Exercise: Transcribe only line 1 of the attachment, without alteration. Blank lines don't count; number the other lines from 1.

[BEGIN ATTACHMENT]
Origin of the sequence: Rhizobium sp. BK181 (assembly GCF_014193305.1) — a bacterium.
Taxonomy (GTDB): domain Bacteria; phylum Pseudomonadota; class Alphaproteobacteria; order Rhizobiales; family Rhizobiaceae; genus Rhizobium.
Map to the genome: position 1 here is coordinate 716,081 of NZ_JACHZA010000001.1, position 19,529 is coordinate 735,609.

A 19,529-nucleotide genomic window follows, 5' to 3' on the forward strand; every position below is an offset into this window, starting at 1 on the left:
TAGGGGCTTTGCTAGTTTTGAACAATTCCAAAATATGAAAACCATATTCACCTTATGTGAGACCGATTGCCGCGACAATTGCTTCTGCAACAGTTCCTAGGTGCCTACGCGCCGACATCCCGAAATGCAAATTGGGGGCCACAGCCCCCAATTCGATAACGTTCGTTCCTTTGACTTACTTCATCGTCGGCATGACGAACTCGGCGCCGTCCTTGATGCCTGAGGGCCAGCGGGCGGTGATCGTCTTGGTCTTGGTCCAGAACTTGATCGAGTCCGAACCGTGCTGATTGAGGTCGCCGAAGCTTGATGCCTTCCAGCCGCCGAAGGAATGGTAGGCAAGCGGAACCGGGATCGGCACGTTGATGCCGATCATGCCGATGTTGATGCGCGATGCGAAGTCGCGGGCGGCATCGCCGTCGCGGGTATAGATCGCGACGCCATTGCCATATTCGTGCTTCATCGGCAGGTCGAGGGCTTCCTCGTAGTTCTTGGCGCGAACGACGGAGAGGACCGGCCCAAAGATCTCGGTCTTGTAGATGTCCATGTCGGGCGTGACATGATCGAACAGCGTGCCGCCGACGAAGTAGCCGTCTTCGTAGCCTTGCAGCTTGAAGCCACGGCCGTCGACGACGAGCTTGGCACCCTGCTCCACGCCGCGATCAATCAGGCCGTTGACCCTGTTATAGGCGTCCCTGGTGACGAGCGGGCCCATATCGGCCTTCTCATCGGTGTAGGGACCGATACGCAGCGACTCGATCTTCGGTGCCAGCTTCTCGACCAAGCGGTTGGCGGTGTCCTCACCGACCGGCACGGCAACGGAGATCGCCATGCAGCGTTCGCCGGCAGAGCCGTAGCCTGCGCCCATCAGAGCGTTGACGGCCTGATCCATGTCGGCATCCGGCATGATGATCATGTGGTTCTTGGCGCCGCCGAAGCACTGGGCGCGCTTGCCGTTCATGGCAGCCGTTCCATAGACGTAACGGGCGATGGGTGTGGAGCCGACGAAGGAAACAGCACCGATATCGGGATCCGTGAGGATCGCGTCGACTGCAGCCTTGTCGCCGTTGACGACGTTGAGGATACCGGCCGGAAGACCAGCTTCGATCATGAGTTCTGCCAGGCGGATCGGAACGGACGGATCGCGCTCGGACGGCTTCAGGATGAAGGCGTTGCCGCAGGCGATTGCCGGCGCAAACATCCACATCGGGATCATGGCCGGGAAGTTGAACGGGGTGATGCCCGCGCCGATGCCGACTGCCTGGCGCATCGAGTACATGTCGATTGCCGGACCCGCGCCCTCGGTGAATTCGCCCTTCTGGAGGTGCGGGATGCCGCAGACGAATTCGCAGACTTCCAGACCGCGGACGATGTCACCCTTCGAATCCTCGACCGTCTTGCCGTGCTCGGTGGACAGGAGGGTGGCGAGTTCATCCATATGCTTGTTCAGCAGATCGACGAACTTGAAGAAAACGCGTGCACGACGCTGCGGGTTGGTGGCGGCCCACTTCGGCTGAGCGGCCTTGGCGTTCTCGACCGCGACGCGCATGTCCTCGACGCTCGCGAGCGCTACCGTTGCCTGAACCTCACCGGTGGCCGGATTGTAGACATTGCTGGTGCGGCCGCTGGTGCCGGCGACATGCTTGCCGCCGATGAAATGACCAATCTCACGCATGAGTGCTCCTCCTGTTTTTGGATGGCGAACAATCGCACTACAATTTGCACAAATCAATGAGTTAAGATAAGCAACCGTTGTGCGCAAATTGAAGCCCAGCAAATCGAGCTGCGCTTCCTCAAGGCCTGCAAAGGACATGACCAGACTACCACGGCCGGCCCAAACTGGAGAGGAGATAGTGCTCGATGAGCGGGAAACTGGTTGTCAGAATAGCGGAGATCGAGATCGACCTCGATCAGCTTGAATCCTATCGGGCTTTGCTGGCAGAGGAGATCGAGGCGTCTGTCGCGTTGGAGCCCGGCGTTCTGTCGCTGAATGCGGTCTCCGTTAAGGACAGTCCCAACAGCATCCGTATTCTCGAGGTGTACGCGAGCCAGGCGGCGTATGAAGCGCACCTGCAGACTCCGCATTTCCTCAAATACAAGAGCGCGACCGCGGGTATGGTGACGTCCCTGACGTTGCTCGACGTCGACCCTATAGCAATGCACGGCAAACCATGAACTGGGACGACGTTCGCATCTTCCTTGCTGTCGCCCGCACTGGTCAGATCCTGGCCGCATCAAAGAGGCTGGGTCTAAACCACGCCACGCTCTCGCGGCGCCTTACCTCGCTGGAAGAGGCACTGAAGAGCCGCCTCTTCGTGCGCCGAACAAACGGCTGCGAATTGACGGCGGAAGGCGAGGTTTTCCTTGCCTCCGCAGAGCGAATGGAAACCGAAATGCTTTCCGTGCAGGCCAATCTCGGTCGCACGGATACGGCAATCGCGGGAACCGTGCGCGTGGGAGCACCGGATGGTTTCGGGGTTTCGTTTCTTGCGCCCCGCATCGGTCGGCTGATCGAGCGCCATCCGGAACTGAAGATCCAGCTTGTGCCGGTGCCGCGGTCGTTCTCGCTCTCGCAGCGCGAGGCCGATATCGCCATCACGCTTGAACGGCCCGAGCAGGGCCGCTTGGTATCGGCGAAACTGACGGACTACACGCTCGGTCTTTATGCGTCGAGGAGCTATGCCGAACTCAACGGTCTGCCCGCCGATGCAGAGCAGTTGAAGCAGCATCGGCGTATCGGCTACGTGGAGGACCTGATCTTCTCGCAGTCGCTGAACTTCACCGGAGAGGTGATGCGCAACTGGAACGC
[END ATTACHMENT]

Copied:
Origin of the sequence: Rhizobium sp. BK181 (assembly GCF_014193305.1) — a bacterium.